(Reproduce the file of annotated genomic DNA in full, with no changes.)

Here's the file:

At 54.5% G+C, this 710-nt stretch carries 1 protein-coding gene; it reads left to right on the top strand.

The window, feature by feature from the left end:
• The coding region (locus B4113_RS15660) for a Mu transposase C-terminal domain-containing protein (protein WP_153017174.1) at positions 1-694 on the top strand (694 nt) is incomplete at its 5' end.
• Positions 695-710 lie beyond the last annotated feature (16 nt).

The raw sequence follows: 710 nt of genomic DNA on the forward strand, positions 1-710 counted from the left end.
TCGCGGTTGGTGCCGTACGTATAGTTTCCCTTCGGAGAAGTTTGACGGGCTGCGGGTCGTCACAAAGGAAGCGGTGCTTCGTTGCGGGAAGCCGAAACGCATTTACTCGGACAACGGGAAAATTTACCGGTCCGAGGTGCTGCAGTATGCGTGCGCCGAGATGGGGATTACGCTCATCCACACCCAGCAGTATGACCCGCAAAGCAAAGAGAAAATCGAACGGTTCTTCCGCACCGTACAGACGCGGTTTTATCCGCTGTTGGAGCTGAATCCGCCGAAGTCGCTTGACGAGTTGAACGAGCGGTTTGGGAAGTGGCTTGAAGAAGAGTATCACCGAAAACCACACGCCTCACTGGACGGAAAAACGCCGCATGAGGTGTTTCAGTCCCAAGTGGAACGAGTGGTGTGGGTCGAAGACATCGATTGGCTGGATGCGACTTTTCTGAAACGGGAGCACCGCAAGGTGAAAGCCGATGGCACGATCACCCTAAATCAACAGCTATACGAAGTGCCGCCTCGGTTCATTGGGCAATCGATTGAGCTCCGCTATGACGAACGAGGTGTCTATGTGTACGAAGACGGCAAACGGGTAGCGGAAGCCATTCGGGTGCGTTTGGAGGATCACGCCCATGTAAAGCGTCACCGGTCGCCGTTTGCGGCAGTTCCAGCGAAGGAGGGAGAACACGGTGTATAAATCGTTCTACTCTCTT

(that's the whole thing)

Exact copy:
At 54.5% G+C, this 710-nt stretch carries 1 protein-coding gene; it reads left to right on the top strand.

The window, feature by feature from the left end:
• The coding region (locus B4113_RS15660) for a Mu transposase C-terminal domain-containing protein (protein WP_153017174.1) at positions 1-694 on the top strand (694 nt) is incomplete at its 5' end.
• Positions 695-710 lie beyond the last annotated feature (16 nt).

The raw sequence follows: 710 nt of genomic DNA on the forward strand, positions 1-710 counted from the left end.
TCGCGGTTGGTGCCGTACGTATAGTTTCCCTTCGGAGAAGTTTGACGGGCTGCGGGTCGTCACAAAGGAAGCGGTGCTTCGTTGCGGGAAGCCGAAACGCATTTACTCGGACAACGGGAAAATTTACCGGTCCGAGGTGCTGCAGTATGCGTGCGCCGAGATGGGGATTACGCTCATCCACACCCAGCAGTATGACCCGCAAAGCAAAGAGAAAATCGAACGGTTCTTCCGCACCGTACAGACGCGGTTTTATCCGCTGTTGGAGCTGAATCCGCCGAAGTCGCTTGACGAGTTGAACGAGCGGTTTGGGAAGTGGCTTGAAGAAGAGTATCACCGAAAACCACACGCCTCACTGGACGGAAAAACGCCGCATGAGGTGTTTCAGTCCCAAGTGGAACGAGTGGTGTGGGTCGAAGACATCGATTGGCTGGATGCGACTTTTCTGAAACGGGAGCACCGCAAGGTGAAAGCCGATGGCACGATCACCCTAAATCAACAGCTATACGAAGTGCCGCCTCGGTTCATTGGGCAATCGATTGAGCTCCGCTATGACGAACGAGGTGTCTATGTGTACGAAGACGGCAAACGGGTAGCGGAAGCCATTCGGGTGCGTTTGGAGGATCACGCCCATGTAAAGCGTCACCGGTCGCCGTTTGCGGCAGTTCCAGCGAAGGAGGGAGAACACGGTGTATAAATCGTTCTACTCTCTT